ACL Injuries Cast a Shadow Over the Women’s World Cup—and Girls Soccer
ACL Injuries Cast a Shadow Over the Women’s World Cup—and Girls Soccer
Star players from several nations are out. Research shows that female athletes, especially at the youth level, are at greater risk of the injury.
By Rachel Bachman, WSJ
July 7, 2023 8:00 am ET
The anterior cruciate ligament is only about 1½ inches long. At the Women’s World Cup that kicks off July 20, however, that tiny strip of knee tissue will cast an ominous shadow over the host nations of Australia and New Zealand.
ACL injuries have knocked the equivalent of a global all-star team out of the World Cup. Gone are high-scoring U.S. midfielder Catarina Macario and 2019 World Cup champion forward Christen Press. The Netherlands will be without star Vivianne Miedema when it faces the U.S. in group stage play on July 26, while France will be missing Marie-Antoinette Katoto. Such injuries have also sidelined three starters from the England squad that won the 2022 European championships: Beth Mead, Fran Kirby and captain Leah Williamson.
It’s difficult to know whether and how much ACL injuries are rising globally in women’s soccer, or whether the current run is an alarming outlier. Such injuries are more common among female athletes, however, and far more common among female soccer players in the U.S., according to research.
Researchers began to see the problem surge more than a decade ago.
“We did a study showing a 300% increase in ACL injuries in adolescents and teenagers,” Dr. Andrew Pearle, Chief of Sports Medicine at New York’s Hospital for Special Surgery, said of a study that ended in 2009. “So this is an incredible epidemic.”
The problem is especially acute at the youth level. ACL injuries are as much as six times more common among female high school soccer players than among male players, Pearle said. A girl who plays soccer year-round has a 16% chance of injuring her ACL during her high school years, he said.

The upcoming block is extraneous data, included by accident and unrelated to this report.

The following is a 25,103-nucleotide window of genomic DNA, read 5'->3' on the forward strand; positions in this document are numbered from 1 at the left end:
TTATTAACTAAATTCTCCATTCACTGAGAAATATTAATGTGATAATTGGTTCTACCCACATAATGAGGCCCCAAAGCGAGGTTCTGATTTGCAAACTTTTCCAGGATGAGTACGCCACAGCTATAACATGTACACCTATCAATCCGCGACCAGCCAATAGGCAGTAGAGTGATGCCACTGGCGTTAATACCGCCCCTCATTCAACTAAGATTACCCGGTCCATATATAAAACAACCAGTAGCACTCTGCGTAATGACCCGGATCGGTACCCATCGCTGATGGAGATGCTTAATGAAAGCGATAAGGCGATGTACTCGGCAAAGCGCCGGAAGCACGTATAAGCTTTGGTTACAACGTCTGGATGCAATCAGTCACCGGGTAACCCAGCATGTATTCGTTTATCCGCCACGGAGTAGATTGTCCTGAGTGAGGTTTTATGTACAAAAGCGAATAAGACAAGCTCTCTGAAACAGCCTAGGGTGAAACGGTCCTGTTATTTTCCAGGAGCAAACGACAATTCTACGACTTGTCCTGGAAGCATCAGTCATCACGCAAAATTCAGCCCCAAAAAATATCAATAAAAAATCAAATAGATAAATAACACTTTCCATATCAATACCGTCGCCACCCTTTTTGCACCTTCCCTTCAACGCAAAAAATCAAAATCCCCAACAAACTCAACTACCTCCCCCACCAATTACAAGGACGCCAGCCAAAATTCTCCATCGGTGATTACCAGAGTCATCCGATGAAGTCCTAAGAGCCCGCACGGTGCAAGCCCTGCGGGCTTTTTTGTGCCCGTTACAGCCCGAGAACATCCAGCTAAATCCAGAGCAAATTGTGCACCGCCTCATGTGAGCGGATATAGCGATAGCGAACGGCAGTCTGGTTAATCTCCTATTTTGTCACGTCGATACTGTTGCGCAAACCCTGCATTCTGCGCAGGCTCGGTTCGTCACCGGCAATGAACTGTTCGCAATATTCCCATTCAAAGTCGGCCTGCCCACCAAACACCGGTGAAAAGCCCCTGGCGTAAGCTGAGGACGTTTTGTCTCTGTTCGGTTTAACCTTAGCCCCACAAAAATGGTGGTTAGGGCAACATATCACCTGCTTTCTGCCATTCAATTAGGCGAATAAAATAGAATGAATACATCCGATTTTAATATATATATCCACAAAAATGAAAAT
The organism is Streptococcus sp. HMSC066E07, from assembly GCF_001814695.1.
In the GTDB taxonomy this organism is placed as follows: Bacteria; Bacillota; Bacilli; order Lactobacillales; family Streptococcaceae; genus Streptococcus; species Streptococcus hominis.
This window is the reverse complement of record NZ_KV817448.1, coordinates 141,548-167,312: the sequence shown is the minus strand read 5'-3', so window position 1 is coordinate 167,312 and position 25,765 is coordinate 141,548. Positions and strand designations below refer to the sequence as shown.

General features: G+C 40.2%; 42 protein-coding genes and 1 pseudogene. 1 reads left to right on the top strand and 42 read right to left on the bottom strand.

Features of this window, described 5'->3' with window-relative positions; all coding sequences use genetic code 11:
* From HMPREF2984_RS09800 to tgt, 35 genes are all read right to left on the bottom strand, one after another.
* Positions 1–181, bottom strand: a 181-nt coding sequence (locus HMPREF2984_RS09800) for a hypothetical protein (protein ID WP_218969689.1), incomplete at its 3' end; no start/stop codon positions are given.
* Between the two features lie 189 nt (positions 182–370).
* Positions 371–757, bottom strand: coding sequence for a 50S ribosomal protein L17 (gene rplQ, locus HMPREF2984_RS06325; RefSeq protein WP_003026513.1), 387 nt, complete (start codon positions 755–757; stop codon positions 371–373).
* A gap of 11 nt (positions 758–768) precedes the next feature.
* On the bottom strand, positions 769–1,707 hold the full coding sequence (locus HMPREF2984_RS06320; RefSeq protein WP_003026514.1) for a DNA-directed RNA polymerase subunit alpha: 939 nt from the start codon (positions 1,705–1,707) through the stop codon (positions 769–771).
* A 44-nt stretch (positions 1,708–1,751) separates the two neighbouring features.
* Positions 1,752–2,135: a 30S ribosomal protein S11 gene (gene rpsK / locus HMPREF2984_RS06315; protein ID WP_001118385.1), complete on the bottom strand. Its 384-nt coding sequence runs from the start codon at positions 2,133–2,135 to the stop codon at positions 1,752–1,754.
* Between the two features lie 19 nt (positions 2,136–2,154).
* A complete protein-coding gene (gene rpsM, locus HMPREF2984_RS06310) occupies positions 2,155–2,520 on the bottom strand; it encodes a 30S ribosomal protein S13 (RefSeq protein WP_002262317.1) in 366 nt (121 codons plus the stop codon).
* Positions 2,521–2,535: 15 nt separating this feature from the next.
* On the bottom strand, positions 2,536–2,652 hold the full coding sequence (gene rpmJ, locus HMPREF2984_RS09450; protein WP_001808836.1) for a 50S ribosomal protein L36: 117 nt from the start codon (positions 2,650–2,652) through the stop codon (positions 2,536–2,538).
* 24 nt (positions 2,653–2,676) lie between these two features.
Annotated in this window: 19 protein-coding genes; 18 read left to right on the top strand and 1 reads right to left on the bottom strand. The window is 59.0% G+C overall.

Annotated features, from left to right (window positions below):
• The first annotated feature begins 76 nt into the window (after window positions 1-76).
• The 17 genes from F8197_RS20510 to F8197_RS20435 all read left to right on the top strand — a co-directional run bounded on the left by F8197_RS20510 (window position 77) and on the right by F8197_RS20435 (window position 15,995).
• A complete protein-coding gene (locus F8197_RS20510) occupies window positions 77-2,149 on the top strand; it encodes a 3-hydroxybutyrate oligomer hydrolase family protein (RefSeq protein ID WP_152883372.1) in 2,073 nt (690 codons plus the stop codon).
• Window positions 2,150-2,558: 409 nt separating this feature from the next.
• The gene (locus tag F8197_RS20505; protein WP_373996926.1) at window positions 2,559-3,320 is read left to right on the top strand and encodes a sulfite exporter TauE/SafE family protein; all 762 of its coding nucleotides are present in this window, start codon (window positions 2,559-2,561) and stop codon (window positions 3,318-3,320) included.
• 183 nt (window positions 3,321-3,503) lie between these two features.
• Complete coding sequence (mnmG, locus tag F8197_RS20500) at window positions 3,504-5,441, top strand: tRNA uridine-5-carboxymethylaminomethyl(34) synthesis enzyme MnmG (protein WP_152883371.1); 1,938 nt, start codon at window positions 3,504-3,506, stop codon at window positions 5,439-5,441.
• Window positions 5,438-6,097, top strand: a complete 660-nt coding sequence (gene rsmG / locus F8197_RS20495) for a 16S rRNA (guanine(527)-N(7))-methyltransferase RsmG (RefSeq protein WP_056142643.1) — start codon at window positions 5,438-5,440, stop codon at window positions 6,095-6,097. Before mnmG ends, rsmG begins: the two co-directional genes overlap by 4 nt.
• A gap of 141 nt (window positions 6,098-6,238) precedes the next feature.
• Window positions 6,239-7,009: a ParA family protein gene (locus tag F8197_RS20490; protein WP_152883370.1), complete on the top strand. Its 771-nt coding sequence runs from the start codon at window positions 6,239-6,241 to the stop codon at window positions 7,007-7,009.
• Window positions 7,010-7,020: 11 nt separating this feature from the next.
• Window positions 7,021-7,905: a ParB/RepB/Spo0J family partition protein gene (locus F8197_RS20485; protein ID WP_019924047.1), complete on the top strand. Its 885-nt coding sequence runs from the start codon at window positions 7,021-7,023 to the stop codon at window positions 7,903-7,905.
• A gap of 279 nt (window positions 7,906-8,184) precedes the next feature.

Although the causes for ACL injuries aren’t fully known, they appear to have risen as competitive soccer’s calendar has expanded from the youth ranks all the way to professional leagues. For female players, competition makes a difference: High school girls were more likely than boys to sustain injuries during games versus in practice, according to a 2020 study.
The good news for amateur players is that half or more ACL injuries are preventable with regularly performed exercises called neuromuscular training, Pearle said. The Hospital for Special Surgery and the Aspen Institute recently formed the National ACL Injury Coalition to encourage their adoption.
At soccer’s higher levels, where many players are already doing preventive exercises, the contributing factors for ACL injuries are more complex. A rising number of matches and increased intensity of play have come without a parallel rise in medical and material support, players say. Women’s physiology and a lack of research about it further complicate the picture.
In general, several factors are thought to put female athletes at higher risk of ACL injuries, Pearle said. Female athletes tend to move their knees inward when landing from a jump rather than keeping them in line with their toes. They’re more knee-dominant in their change-of-direction movements rather than engaging the muscles around their knees and hips. Their joints are generally looser than those of male athletes. And women and girls have less muscle mass around the knee to reduce force on the joint.
In recent years, the growing number of matches also has created more opportunities for injury. Teams in England’s Women’s Super League each played four more regular-season games this year than they did five years ago. Teams in the U.S. pro league, the National Women’s Soccer League, each play four more games than in 2019, as the regular season has increased to 28 games including the in-season Challenge Cup tournament. Playoffs can push a team’s total above 30 games.
Add in national team matches, and the number of games in a year for some players climbs to 45 or more.